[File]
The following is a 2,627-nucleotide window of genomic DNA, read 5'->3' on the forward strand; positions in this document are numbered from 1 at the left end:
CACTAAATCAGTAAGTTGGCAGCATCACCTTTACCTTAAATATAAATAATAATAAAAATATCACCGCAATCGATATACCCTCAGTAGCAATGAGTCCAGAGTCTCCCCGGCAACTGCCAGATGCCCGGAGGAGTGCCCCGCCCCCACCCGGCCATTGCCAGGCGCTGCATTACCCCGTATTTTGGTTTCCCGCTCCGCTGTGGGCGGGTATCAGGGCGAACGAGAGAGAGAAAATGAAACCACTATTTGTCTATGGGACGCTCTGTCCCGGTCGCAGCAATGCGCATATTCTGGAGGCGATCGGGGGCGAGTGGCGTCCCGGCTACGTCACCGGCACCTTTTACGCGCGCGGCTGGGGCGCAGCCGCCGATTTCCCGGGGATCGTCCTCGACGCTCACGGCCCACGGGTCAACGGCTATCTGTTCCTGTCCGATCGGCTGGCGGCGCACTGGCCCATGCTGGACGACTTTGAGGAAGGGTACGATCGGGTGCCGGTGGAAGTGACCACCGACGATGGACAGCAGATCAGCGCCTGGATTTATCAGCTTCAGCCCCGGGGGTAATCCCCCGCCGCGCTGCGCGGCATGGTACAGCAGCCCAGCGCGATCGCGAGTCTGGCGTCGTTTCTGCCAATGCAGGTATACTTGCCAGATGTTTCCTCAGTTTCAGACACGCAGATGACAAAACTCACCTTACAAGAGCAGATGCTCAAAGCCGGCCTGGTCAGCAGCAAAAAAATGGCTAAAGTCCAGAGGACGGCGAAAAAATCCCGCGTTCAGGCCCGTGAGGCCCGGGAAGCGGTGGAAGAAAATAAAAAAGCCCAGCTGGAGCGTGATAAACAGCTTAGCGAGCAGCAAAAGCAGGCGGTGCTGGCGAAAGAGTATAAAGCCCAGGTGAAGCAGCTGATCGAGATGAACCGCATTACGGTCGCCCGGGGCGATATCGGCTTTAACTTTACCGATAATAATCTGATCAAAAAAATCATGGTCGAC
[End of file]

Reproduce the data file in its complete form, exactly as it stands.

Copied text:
The following is a 2,627-nucleotide window of genomic DNA, read 5'->3' on the forward strand; positions in this document are numbered from 1 at the left end:
CACTAAATCAGTAAGTTGGCAGCATCACCTTTACCTTAAATATAAATAATAATAAAAATATCACCGCAATCGATATACCCTCAGTAGCAATGAGTCCAGAGTCTCCCCGGCAACTGCCAGATGCCCGGAGGAGTGCCCCGCCCCCACCCGGCCATTGCCAGGCGCTGCATTACCCCGTATTTTGGTTTCCCGCTCCGCTGTGGGCGGGTATCAGGGCGAACGAGAGAGAGAAAATGAAACCACTATTTGTCTATGGGACGCTCTGTCCCGGTCGCAGCAATGCGCATATTCTGGAGGCGATCGGGGGCGAGTGGCGTCCCGGCTACGTCACCGGCACCTTTTACGCGCGCGGCTGGGGCGCAGCCGCCGATTTCCCGGGGATCGTCCTCGACGCTCACGGCCCACGGGTCAACGGCTATCTGTTCCTGTCCGATCGGCTGGCGGCGCACTGGCCCATGCTGGACGACTTTGAGGAAGGGTACGATCGGGTGCCGGTGGAAGTGACCACCGACGATGGACAGCAGATCAGCGCCTGGATTTATCAGCTTCAGCCCCGGGGGTAATCCCCCGCCGCGCTGCGCGGCATGGTACAGCAGCCCAGCGCGATCGCGAGTCTGGCGTCGTTTCTGCCAATGCAGGTATACTTGCCAGATGTTTCCTCAGTTTCAGACACGCAGATGACAAAACTCACCTTACAAGAGCAGATGCTCAAAGCCGGCCTGGTCAGCAGCAAAAAAATGGCTAAAGTCCAGAGGACGGCGAAAAAATCCCGCGTTCAGGCCCGTGAGGCCCGGGAAGCGGTGGAAGAAAATAAAAAAGCCCAGCTGGAGCGTGATAAACAGCTTAGCGAGCAGCAAAAGCAGGCGGTGCTGGCGAAAGAGTATAAAGCCCAGGTGAAGCAGCTGATCGAGATGAACCGCATTACGGTCGCCCGGGGCGATATCGGCTTTAACTTTACCGATAATAATCTGATCAAAAAAATCATGGTCGAC